Knowing little of the person but what I read in The New York Times, Sandy Lerner, as an idea, has long fascinated me, to the extent that she inspired a minor character in The Jane Austen Project, an ancient Ph.D. mathematician and tech billionaire with an obsession with literature, thought to be bankrolling the Jane Austen Project. When it turned out that Ms. Lerner (who for the record is neither ancient nor a Ph.D.) was giving a talk at my own local Jane Austen Society chapter, on a night that I already had off, no less, that I would be going to hear her was obvious.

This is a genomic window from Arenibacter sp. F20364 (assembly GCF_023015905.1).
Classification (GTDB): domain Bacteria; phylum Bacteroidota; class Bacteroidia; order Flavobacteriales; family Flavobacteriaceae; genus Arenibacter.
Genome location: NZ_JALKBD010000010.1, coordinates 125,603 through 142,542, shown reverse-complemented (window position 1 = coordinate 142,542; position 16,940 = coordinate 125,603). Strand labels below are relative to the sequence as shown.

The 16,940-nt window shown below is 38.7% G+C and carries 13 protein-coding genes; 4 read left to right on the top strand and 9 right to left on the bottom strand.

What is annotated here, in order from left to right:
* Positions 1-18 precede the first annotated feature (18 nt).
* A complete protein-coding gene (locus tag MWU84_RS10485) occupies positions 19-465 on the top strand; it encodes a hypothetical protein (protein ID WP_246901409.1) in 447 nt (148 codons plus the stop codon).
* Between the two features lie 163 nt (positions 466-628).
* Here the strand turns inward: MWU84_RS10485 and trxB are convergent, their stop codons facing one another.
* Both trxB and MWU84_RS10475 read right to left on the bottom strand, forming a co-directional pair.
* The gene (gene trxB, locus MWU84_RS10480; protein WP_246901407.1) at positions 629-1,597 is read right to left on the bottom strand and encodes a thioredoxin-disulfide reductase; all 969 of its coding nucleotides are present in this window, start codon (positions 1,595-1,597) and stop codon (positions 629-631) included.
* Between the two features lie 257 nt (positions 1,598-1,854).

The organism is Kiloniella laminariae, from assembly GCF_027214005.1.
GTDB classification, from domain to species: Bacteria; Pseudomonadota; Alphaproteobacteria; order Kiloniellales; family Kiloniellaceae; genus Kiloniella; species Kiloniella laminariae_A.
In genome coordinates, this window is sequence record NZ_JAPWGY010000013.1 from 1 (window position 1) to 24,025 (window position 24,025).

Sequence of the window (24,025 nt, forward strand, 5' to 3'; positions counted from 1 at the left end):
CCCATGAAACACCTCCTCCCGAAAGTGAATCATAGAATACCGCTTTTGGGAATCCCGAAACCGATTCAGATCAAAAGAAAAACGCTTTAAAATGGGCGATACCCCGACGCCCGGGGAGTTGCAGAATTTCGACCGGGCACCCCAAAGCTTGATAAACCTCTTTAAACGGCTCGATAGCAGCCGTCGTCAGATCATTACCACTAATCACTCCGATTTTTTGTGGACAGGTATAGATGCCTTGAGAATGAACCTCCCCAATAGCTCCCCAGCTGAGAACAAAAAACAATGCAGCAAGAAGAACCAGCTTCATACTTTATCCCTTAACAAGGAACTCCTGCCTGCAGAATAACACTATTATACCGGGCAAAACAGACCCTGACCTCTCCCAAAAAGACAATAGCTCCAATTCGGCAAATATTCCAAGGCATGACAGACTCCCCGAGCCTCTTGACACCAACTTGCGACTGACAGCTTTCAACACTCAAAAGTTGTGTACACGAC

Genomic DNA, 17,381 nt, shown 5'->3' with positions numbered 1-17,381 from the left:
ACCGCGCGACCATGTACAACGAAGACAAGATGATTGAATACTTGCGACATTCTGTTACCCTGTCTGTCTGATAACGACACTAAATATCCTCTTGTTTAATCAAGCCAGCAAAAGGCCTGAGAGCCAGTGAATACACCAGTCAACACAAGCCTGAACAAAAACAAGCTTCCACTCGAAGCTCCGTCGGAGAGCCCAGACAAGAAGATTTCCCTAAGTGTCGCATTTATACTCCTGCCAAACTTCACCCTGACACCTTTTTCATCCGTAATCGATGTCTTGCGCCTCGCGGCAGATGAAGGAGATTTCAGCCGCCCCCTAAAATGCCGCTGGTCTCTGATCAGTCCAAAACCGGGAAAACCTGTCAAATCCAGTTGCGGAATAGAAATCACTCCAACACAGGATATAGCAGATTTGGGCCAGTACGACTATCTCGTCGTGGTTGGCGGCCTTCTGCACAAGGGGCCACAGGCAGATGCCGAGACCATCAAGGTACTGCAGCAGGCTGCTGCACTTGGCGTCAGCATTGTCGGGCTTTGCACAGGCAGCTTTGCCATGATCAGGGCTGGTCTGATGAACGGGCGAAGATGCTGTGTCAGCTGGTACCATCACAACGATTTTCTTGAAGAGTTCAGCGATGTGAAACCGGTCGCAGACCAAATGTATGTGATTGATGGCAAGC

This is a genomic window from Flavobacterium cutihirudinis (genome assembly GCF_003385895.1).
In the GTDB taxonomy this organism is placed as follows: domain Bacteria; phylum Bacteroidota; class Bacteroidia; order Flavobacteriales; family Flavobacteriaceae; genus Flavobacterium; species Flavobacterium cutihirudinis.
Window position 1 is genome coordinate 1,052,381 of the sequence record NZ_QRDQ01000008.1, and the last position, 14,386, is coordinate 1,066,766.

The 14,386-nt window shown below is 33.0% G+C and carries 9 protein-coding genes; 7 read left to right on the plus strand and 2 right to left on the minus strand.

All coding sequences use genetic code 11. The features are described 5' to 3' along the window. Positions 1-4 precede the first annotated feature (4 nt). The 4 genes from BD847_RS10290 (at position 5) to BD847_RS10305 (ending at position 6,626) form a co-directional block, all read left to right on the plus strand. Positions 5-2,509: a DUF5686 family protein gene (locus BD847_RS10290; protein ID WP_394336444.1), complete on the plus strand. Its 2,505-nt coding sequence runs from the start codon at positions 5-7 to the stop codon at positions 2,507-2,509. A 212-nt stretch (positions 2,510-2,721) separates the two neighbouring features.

I don’t know what I expected, except that it was certain to be interesting. It was that, and much more. Ms. Lerner, it turns out, has written a novel, having spent 26 years researching a historically accurate sequel to Pride and Prejudice. The first part of her talk was a brief account of the primary sources she consulted in these 26 years, and while this was completely fascinating to someone who’s been trying to do kind of the same thing, only not for 26 years, and with much less money, it did make my heart sink a bit. For one thing, no ordinary person can fail to envy a Cisco founder’s fortune in how it helps gaining access to primary sources. If you need a rare book, you buy it. It’s almost as simple as that. You establish your own library of circa-1800 English books on every topic that might possibly be of use or interest, and when you want to consult them, you stroll down the hallway to your library! How can the rest of us possibly compete with that? We can’t. But this is a minor point, and any envy I might want to feel is tempered by deep respect; if I had lots of money, that’s how I’d use it, too. This is a person making good use of money! A more worrying point that began to trouble me midway through the lecture: this all seemed at risk of being obsessively pedantic. Could you possibly produce a living work of fiction by this method, or would it be more like regurgitated chunks of knowledge, the way mother wolves eat something they kill and come home and throw it up for their cubs?